In research, there are multiple types of impulsivity. Attentional impulsivity is the ability to keep attention on something while motor impulsivity is the ability to control behavior. Some people with skin picking disorder do so because they have trouble with impulsivity. Those with skin picking disorder who score high on attentional and impulsivity measures are more likely to have more severe picking behaviors. While neuroscience continues to work on finding ways to counter impulsivity through medicine, there are cognitive behavioral therapies that focus on the distinct types of impulsivity.
The first-time symptoms of skin picking start during a significant hormonal change in the body. Also, a study of 1,471 women aged 10-60 found a relationship between hormonal changes and an increase in “focused” picking behavior. These women described picking behavior as more severe when hormones were changing throughout their lives. To the body, hormonal changes are stressful, and many other mental health issues are affected by them. Research from the World Health Organization suggests hormonal changes involved in perimenopause, or the 2-8 years before menopause, can cause mood and anxiety symptoms to worsen. Therefore, if hormone changes can worsen mood and anxiety symptoms, it can be assumed that skin picking behavior tied to anxiety may also worsen.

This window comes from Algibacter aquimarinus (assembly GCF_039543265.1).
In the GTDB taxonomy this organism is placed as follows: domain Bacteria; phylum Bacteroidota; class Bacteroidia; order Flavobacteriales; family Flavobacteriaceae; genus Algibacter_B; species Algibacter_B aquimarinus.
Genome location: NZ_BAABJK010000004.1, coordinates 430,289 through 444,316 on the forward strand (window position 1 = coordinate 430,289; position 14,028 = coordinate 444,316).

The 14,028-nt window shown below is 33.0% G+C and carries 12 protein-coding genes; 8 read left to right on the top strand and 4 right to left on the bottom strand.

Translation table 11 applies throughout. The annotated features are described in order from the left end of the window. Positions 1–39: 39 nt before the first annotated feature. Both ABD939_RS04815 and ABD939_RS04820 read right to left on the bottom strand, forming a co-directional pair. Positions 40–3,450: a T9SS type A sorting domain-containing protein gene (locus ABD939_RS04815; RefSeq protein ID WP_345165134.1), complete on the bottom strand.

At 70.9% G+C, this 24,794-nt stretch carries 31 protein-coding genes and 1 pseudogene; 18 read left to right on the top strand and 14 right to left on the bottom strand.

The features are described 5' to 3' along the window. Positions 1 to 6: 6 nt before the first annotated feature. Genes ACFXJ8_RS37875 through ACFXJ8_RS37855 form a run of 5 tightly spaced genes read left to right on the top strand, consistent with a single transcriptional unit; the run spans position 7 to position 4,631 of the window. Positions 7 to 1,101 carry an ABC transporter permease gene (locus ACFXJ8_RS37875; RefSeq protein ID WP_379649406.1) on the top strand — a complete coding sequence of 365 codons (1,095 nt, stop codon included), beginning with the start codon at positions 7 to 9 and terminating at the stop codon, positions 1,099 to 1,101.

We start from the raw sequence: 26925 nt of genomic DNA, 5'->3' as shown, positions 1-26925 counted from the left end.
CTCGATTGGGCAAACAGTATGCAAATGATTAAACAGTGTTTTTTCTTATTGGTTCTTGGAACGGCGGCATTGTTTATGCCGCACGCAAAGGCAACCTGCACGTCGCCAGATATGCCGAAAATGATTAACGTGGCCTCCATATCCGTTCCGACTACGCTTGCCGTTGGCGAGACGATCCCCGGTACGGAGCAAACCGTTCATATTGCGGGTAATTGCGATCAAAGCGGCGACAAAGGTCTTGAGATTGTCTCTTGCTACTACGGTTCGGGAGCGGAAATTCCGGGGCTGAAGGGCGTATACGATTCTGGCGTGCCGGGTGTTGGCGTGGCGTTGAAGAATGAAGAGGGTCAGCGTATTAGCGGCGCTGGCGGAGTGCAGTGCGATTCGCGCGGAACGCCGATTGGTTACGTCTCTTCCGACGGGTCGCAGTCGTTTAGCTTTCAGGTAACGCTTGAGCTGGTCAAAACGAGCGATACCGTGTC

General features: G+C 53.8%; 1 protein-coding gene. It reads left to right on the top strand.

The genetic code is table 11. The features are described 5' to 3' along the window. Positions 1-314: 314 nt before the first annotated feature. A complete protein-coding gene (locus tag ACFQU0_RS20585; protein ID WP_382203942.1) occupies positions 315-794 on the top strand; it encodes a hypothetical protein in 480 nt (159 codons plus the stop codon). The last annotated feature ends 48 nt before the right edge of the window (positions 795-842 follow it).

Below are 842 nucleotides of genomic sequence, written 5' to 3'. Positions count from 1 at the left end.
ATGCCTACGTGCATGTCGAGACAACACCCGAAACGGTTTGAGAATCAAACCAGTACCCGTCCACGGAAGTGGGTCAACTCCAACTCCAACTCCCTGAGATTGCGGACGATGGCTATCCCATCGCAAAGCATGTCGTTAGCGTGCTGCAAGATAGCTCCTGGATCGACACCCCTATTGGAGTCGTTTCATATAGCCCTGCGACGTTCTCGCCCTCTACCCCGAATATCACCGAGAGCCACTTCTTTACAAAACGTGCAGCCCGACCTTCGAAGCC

Thyroid hormones manage homeostasis of the skin. If the thyroid malfunctions, the skin is unable to regulate itself.
There are four major thyroid malfunctions:
The skin is a complex organ that consists of thyroid receptors throughout its multiple layers. The mechanisms by which all this occurs is complicated and affected by genetics. However, to simplify, thyroid hormones tell skin when to grow, how to grow, and how hair should grow. Skin also takes direction on moisture and redness from the thyroid hormones. When thyroid hormones are out of balance, the skin reacts. When the skin receives too much thyroid hormone, the skin increases in smoothness, moisture, and warmth. The skin may itch, grow red, and manifest hives. When thyroid levels are too low, the skin may turn yellow, decrease in temperature, and dry out which leads to calcification or dry, scaly skin. When this happens, dry, scaly skin can crack open, and the wounds take much longer to heal.
Thyroid hormones and stress also have strong links. The thyroid gland works in tandem with the adrenal glands which regulates cortisol in response to stress. When a person handles stress well, the adrenal glands release a bit of cortisol to enhance the body until stress resolves. Cortisol slows down thyroid function. Think of when anxiety hits and what happens to your skin. Do you ever get nervous and your hands feel cold, clammy and dry? That is a short-term version of thyroid hormone reduction. However, if stress recurs often, the body’s metabolism slows, and thyroid hormone levels drop.